The Loss of the Eurydice

  • The Loss of the Eurydice

  • Foundered March 24. 1878
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  • THE Eurydice–it concerned thee, O Lord:
  • Three hundred souls, O alas! on board,
  • Some asleep unawakened, all un-
  • warned, eleven fathoms fallen
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  • Where she foundered! One stroke
  • Felled and furled them, the hearts of oak!
  • And flockbells off the aerial
  • Downs’ forefalls beat to the burial.
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  • For did she pride her, freighted fully, on
  • Bounden bales or a hoard of bullion?–
  • Precious passing measure,
  • Lads and men her lade and treasure.
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  • She had come from a cruise, training seamen–
  • Men, boldboys soon to be men:
  • Must it, worst weather,
  • Blast bole and bloom together?
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  • No Atlantic squall overwrought her
  • Or rearing billow of the Biscay water:
  • Home was hard at hand
  • And the blow bore from land.
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  • And you were a liar, O blue March day.
  • Bright sun lanced fire in the heavenly bay;
  • But what black Boreas wrecked her? he
  • Came equipped, deadly-electric,
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  • A beetling baldbright cloud thorough England
  • Riding: there did storms not mingle? and
  • Hailropes hustle and grind their
  • Heavengravel? wolfsnow, worlds of it, wind there?
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  • Now Carisbrook keep goes under in gloom;
  • Now it overvaults Appledurcombe;
  • Now near by Ventnor town
  • It hurls, hurls off Boniface Down.
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  • Too proud, too proud, what a press she bore!
  • Royal, and all her royals wore.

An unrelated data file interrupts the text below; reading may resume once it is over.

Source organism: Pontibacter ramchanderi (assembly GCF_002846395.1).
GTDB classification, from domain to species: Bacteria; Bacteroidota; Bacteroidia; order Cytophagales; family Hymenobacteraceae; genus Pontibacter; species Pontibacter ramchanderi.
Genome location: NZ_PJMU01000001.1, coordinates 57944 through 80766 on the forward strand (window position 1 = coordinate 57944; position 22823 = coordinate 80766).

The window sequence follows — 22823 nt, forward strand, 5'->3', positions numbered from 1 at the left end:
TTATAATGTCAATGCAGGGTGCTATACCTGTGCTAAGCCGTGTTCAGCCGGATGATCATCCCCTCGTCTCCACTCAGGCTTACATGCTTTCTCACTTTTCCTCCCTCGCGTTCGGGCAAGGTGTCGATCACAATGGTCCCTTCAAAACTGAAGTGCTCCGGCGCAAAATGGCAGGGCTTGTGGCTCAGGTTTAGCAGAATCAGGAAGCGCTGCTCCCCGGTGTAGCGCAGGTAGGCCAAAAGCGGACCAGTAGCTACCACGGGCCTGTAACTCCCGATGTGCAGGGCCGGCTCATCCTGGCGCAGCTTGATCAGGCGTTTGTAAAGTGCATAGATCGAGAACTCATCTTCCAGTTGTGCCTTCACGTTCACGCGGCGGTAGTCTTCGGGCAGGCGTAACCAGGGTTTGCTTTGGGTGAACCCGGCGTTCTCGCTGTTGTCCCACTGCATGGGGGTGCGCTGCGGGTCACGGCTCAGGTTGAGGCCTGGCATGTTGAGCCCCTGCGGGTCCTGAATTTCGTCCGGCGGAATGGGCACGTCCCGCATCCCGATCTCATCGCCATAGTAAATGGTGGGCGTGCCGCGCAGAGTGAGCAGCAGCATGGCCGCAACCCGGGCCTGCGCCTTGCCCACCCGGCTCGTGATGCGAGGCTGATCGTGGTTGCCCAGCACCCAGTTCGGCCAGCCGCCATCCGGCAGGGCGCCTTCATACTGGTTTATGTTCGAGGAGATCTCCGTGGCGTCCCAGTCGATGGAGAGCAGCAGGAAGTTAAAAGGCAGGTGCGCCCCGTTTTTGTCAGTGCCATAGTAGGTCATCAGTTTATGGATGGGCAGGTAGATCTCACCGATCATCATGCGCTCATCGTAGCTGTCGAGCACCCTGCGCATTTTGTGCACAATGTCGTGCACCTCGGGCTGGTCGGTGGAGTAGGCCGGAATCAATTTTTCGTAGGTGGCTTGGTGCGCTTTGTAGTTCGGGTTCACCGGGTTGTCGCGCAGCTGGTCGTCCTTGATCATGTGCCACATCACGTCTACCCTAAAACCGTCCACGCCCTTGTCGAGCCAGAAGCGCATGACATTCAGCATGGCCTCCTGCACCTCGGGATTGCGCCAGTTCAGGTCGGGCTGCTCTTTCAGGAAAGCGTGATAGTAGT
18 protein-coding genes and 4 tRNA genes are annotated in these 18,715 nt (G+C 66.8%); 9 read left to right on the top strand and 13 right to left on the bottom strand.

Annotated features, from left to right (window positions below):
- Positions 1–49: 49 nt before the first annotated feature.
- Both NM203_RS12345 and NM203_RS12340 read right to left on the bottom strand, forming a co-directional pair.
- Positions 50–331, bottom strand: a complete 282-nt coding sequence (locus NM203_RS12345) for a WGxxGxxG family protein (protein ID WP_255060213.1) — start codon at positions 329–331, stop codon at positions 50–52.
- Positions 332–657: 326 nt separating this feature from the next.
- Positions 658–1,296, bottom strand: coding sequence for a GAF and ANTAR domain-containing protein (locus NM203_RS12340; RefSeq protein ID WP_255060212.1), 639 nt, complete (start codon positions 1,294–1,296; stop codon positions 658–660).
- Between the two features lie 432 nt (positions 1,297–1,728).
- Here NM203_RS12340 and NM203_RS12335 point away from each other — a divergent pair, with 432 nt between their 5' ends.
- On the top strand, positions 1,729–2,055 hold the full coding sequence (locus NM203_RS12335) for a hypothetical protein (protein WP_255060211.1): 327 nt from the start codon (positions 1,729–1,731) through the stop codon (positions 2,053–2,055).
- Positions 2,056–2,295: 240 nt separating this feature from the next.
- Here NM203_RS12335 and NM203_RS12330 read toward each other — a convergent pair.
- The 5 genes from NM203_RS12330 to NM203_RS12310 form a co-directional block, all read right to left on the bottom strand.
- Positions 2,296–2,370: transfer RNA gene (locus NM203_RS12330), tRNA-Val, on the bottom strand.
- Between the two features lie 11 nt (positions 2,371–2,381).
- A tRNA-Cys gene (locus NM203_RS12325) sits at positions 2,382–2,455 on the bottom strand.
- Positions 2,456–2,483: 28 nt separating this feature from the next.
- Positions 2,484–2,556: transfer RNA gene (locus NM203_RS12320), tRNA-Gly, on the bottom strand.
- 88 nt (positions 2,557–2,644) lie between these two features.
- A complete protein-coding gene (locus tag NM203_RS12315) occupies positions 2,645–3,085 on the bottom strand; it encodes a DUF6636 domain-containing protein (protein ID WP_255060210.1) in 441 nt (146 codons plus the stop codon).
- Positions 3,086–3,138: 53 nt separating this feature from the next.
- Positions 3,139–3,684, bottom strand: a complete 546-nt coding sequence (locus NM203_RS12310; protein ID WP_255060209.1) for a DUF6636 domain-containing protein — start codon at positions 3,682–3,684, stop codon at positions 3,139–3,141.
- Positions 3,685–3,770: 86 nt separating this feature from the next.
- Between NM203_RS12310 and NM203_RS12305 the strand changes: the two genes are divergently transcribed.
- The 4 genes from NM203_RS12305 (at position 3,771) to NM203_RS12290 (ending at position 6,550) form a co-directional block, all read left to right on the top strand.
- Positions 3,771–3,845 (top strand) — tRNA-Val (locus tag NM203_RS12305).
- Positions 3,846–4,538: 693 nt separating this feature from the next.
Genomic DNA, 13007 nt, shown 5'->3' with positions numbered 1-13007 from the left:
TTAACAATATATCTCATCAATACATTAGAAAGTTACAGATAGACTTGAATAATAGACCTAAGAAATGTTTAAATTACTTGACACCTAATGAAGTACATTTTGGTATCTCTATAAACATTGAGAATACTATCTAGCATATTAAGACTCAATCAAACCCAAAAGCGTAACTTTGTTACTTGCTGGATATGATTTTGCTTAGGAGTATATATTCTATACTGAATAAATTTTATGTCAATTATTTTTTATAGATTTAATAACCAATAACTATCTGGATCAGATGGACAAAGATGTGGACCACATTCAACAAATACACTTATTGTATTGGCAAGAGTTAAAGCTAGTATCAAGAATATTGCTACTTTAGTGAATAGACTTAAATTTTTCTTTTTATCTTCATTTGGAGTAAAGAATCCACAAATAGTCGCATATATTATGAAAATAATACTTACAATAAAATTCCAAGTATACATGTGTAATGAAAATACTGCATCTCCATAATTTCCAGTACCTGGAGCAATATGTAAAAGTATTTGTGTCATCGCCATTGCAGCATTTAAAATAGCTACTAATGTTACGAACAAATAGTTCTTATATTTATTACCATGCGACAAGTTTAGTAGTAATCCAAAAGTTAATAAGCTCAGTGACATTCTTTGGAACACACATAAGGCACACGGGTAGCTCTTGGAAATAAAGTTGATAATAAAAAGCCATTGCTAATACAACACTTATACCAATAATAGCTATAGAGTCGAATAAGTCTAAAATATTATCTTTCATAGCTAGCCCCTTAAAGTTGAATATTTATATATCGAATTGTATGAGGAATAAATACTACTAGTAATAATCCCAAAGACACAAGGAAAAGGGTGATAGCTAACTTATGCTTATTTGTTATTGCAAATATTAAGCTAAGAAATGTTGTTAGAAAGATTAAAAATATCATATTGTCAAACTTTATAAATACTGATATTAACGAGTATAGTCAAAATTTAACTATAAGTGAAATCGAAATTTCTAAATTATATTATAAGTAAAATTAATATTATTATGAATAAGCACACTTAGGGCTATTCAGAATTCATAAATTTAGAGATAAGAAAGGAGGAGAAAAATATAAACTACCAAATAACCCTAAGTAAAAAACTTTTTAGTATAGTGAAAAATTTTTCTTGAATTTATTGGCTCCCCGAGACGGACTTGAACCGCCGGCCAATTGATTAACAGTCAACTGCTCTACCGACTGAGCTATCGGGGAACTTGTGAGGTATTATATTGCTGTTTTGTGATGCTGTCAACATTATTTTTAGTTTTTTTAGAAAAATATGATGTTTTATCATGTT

• Sharp with her, shorten sail!
  • Too late; lost; gone with the gale.
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  • This was that fell capsize,
  • As half she had righted and hoped to rise
  • Death teeming in by her portholes
  • Raced down decks, round messes of mortals.
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  • Then a lurch forward, frigate and men;
  • ‘All hands for themselves’ the cry ran then;
  • But she who had housed them thither
  • Was around them, bound them or wound them with her.
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  • Marcus Hare, high her captain,
  • Kept to her–care-drowned and wrapped in
  • Cheer’s death, would follow
  • His charge through the champ-white water-in-a-wallow.
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  • All under Channel to bury in a beach her
  • Cheeks: Right, rude of feature,
  • He thought he heard say
  • ‘Her commander! and thou too, and thou this way.’
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  • It is even seen, time’s something server,
  • In mankind’s medley a duty-swerver,
  • At downright ‘No or yes?’
  • Doffs all, drives full for righteousness.
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  • Sydney Fletcher, Bristol-bred,
  • (Low lie his mates now on watery bed)
  • Takes to the seas and snows